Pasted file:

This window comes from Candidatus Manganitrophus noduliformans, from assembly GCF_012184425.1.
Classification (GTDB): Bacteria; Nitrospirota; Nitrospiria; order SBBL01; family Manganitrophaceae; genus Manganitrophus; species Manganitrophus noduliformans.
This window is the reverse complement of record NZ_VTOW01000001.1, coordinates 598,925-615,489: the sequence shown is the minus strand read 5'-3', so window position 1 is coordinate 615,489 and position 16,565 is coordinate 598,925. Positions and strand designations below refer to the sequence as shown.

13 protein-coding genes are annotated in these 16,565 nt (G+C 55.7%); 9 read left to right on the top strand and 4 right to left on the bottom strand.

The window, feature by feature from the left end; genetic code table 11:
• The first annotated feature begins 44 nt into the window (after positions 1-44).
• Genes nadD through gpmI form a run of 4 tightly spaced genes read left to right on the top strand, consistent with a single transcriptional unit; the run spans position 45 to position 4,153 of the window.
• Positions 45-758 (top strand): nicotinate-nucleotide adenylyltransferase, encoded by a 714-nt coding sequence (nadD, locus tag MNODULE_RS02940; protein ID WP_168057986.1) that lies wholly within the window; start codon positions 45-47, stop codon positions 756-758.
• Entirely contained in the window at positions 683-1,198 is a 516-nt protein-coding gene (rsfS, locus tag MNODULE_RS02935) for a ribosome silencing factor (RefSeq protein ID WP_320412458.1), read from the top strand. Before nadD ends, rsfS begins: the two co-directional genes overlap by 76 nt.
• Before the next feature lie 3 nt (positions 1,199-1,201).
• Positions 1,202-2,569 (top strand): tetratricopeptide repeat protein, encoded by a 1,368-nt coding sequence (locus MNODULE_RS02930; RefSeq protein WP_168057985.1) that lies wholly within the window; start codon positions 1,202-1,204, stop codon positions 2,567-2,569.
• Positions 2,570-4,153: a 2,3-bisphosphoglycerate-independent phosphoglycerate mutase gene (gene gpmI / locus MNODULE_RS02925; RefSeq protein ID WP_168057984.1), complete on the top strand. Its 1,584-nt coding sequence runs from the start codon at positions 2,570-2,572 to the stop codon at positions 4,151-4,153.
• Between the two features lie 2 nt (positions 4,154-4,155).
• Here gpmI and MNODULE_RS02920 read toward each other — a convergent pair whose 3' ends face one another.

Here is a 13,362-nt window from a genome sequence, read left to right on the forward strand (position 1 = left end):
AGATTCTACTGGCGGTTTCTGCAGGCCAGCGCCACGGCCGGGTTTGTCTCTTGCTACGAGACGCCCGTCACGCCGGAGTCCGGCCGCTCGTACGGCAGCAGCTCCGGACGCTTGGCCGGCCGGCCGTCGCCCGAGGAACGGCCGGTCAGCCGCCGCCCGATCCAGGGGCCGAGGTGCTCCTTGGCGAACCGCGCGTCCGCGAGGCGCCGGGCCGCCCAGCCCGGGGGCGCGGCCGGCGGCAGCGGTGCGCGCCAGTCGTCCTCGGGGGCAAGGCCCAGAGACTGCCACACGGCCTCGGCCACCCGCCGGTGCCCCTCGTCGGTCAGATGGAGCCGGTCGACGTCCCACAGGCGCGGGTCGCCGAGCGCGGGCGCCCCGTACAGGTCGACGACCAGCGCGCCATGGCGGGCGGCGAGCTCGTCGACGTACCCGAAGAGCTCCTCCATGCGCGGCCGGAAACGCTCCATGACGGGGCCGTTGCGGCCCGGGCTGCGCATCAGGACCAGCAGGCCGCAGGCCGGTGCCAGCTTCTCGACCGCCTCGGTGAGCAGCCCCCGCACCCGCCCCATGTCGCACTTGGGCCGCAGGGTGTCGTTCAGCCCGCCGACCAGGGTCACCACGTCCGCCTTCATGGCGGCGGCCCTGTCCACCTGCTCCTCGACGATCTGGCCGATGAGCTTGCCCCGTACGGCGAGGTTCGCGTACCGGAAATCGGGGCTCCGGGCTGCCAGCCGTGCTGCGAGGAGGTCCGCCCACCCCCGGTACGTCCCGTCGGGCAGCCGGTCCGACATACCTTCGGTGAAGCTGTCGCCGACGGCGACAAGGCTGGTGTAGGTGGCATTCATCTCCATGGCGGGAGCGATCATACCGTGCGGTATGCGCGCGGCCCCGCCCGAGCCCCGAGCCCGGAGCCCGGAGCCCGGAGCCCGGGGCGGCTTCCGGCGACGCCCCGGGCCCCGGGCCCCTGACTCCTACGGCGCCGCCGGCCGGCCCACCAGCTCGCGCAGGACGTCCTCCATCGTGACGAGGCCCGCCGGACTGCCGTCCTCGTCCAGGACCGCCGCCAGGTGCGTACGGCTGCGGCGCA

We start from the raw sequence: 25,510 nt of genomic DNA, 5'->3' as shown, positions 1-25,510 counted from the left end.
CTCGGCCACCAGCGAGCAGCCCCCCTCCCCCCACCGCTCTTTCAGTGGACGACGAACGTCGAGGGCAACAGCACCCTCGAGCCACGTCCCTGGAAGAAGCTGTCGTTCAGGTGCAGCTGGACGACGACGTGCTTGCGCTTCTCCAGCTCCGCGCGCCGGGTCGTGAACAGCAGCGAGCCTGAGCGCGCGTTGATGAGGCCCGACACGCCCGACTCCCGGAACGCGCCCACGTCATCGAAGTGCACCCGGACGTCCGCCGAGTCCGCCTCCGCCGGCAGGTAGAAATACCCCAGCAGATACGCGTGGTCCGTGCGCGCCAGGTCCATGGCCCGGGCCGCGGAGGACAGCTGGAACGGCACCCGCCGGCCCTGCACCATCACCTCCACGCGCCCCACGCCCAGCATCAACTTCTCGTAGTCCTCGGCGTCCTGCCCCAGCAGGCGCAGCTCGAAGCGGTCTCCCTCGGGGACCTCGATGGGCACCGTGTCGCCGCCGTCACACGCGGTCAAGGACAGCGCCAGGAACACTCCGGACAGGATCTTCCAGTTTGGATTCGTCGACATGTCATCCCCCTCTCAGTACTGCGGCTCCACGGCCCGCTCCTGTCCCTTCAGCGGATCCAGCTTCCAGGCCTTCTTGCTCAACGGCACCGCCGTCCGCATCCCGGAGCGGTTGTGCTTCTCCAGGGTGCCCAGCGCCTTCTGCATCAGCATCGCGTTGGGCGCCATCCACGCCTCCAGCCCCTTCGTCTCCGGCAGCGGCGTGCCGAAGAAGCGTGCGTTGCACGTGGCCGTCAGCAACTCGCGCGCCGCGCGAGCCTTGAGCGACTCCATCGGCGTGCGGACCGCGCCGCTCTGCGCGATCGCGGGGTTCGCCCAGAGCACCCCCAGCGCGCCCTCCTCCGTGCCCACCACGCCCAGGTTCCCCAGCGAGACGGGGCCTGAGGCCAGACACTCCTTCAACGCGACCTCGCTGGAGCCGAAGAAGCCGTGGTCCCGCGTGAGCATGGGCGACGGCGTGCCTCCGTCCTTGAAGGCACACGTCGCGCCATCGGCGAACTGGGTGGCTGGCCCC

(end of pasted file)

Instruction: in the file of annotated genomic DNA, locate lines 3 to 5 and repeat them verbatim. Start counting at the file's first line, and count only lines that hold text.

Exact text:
This window is the reverse complement of record NZ_VTOW01000001.1, coordinates 598,925-615,489: the sequence shown is the minus strand read 5'-3', so window position 1 is coordinate 615,489 and position 16,565 is coordinate 598,925. Positions and strand designations below refer to the sequence as shown.

13 protein-coding genes are annotated in these 16,565 nt (G+C 55.7%); 9 read left to right on the top strand and 4 right to left on the bottom strand.

The window, feature by feature from the left end; genetic code table 11: